Agree

Kenney

Supports Vision Zero goal of cutting pedestrian injuries and fatalities in half in four years. Will convene a Vision Zero task force of stakeholders as in New York City. Supports automated enforcement and physical traffic calming in addition to education for road users. Will convene a Vision Zero task force of stakeholders as in New York City.

"Several of the recommendations made by the New York City committee would also make sense in Philadelphia, specifically: automated speed cameras, reduced speed limits, specific "slow zones" across the City in designated danger areas and better street engineering to reduce travel speeds."

Agree

Question 11 of 17 Topic: Transportation & Streets

Streets Funding

Do the candidates support increasing the Streets Department budget?

Question 12 of 17 Topic: Transportation & Streets

Complete Streets

Do the candidates support balancing the needs and desires of all street users, including bicyclists and pedestrians?

Question 13 of 17 Topic: Public Space

Parks and Rec

To what extent do candidates support greater investment in park and recreation resources? Do they have specific proposals about where to direct Parks and Rec resources or how to pay for these investments?

Oliver

Wants to see programming build on existing Parks and Rec infrastructure, emphasizing youth and after-school programs.

"Parks, rec [centers], swimming pools in the neighborhood are more than just words. I think they account for those down hours."

Agree

Street

No public position taken

Williams

Sees increased operating and capital budget for Parks and Rec as crucial for a healthy city with strong property values and good access to parks and rec centers. Interested in pursuing private funding to complement government support for public spaces like rec centers. Would divert some environmental impact fees from state to fund parks.

"Increasing operating and capital budgets for Parks and Recreation is crucial. Underfunding the basic capital needs of Parks and Recreation is short sighted. Thirteen percent of Philadelphia is parkland. Philadelphia has one of the top 5 highest total acreages of park land in the nation. We spend less than almost every city to maintain it. It will improve homeowner equity and enhance population health outcomes, particularly for low-income communities that lack access."

Agree

Question 14 of 17 Topic: Public Space

Trash & Litter

How would candidates clean up Philly? Have they advanced specific proposals to reduce litter and trash?

Abraham

Supports stronger anti-graffiti efforts, more recyling, and prioritizing street cleaning, including citizen cleanups. Interested in a small plastic bag fee.

"Plastic bags are an environmental nightmare."

Agree

Kenney

Supports a comprehensive approach to trash/litter education and enforcement, coordinating SWEEP with trash days/hours. Would explore a plastic bag fee to directly fund the expansion of enforcement efforts and other anti--litter programming. Supports reestablishing mechanical street sweeping program.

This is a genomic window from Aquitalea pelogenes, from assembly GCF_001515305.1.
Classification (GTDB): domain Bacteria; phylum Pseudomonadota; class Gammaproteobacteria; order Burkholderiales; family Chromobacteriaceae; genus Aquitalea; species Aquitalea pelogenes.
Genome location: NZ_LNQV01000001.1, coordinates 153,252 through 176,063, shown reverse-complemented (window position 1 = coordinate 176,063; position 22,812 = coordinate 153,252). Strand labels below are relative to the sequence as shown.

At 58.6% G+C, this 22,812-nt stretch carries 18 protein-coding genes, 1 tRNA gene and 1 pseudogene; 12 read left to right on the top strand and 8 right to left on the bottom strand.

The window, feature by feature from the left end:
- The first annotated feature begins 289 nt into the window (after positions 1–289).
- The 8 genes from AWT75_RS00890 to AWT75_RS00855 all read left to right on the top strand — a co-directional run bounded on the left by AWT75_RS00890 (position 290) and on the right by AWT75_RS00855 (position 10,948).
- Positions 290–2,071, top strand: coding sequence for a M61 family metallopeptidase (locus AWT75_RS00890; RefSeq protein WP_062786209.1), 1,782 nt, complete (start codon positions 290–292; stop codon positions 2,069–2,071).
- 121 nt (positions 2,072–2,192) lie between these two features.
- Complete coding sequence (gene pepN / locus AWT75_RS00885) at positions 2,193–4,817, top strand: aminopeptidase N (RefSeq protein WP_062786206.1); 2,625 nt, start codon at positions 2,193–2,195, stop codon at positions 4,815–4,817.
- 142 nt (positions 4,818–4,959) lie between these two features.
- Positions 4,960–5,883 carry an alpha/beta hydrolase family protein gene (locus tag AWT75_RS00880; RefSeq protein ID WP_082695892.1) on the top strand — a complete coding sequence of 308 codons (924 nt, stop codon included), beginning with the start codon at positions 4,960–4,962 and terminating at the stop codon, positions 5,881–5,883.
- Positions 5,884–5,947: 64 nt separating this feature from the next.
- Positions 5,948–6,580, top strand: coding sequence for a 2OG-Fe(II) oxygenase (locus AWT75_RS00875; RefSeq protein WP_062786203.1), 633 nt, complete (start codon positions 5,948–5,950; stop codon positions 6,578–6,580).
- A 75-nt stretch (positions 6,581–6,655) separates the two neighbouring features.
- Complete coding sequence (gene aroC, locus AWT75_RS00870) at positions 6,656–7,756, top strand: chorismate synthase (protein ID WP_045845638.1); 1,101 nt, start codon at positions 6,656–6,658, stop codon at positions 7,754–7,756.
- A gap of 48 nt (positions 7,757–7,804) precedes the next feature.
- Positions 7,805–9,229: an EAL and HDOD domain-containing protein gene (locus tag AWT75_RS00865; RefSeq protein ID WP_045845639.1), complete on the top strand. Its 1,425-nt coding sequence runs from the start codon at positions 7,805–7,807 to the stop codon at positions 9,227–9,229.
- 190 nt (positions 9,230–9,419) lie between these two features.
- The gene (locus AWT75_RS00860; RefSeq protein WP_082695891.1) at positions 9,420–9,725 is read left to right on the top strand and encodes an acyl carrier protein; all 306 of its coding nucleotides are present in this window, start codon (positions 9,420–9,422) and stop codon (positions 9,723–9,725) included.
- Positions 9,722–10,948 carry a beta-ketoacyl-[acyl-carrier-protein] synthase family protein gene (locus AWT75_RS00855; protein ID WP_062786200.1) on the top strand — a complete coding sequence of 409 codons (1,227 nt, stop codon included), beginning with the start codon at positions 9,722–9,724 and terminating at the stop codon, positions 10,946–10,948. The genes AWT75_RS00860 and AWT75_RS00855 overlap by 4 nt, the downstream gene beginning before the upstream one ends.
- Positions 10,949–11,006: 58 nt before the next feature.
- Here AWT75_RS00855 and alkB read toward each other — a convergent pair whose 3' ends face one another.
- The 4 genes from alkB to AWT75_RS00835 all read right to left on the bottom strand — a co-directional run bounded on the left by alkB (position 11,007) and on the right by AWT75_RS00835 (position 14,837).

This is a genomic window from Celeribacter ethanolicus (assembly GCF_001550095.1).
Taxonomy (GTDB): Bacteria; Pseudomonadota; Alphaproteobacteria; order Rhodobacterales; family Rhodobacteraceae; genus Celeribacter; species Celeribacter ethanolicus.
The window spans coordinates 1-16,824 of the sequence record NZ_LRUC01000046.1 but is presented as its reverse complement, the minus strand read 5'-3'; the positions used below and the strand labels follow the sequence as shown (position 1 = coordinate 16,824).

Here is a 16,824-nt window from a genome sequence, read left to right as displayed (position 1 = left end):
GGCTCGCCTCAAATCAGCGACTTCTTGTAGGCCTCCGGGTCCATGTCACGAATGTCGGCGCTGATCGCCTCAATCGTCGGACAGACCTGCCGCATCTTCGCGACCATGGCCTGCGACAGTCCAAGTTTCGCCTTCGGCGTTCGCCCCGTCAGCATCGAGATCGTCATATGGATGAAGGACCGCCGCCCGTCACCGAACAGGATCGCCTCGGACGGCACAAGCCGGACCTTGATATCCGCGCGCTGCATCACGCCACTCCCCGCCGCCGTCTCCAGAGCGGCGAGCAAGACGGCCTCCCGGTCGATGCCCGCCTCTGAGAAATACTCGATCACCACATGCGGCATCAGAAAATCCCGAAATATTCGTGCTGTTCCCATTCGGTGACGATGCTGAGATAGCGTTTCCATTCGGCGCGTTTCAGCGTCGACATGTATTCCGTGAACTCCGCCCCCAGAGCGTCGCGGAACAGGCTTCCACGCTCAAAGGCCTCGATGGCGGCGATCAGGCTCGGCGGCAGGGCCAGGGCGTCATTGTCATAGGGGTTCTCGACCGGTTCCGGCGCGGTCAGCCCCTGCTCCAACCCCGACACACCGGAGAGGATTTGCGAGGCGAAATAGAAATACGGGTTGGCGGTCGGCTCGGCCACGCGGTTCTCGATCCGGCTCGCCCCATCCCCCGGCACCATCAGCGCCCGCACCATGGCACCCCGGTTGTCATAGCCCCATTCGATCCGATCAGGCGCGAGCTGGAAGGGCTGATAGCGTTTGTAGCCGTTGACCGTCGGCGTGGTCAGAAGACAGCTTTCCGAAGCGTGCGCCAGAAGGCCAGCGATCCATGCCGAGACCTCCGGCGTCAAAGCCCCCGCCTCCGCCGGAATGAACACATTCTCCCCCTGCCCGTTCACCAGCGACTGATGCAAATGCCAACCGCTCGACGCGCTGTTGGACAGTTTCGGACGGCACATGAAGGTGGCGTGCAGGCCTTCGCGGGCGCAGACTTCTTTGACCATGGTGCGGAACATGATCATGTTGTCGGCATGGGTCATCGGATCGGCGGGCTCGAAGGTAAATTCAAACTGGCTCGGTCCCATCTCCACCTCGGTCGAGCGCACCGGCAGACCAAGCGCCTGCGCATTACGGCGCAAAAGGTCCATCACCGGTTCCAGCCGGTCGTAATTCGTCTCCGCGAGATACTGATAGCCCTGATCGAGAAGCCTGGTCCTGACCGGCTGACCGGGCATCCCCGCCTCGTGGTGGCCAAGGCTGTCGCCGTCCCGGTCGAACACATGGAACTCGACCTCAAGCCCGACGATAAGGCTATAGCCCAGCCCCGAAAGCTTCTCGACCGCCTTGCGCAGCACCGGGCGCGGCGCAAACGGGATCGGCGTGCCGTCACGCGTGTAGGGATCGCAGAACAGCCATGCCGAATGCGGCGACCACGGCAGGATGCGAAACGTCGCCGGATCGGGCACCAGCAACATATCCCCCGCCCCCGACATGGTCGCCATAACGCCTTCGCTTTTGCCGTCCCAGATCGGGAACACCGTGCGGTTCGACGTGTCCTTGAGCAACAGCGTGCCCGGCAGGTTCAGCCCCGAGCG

"I would like to move forward with a street sweeping program again, and agree that cleanliness is more important than on-street parking."

Agree

Question 15 of 17 Topic: Energy & Environment

Energy Hub

Where do candidates stand on the push to develop an "energy hub" economy in Philadelphia? How would they balance this with other environmental and climate goals?

Question 16 of 17 Topic: Energy & Environment

Sustainability

The Mayor's Office of Sustainability was recently added to the city charter. How would the candidates treat this newly permanent office? How would sustainability values be integrated into municipal decision making and operations?

Diaz

Sees environmental protection as an investment in public health. Advocates for significant emissions reductions, wants stronger measures to protect air and water quality, and a greener transportation network and public fleet. Supports full funding for Mayor's Office of Sustainability.

"I will be guided by two environmental principles as I make every decision. 1) We need to be making our city healthier, and 2) We need to be building sustainably and responsibly for the future with our eye on the long-term. Every policy decision must also be made with an awareness of any opportunities to invest in and promote alternative energy."

Agree

Your Results

  • Government
  • Development
  • Transportation & Streets
  • Public Space
  • Energy & Environment
Lynne Abraham
Abraham
0/17
Nelson Diaz
Diaz
0/17
Jim Kenney
Kenney
0/17
Doug Oliver
Oliver
0/17
Milton Street
Street
0/17
Anthony Williams
Williams
0/17
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PlanPhilly does not and cannot endorse any candidate.

Special thanks to Chris Arasin for designing this tool.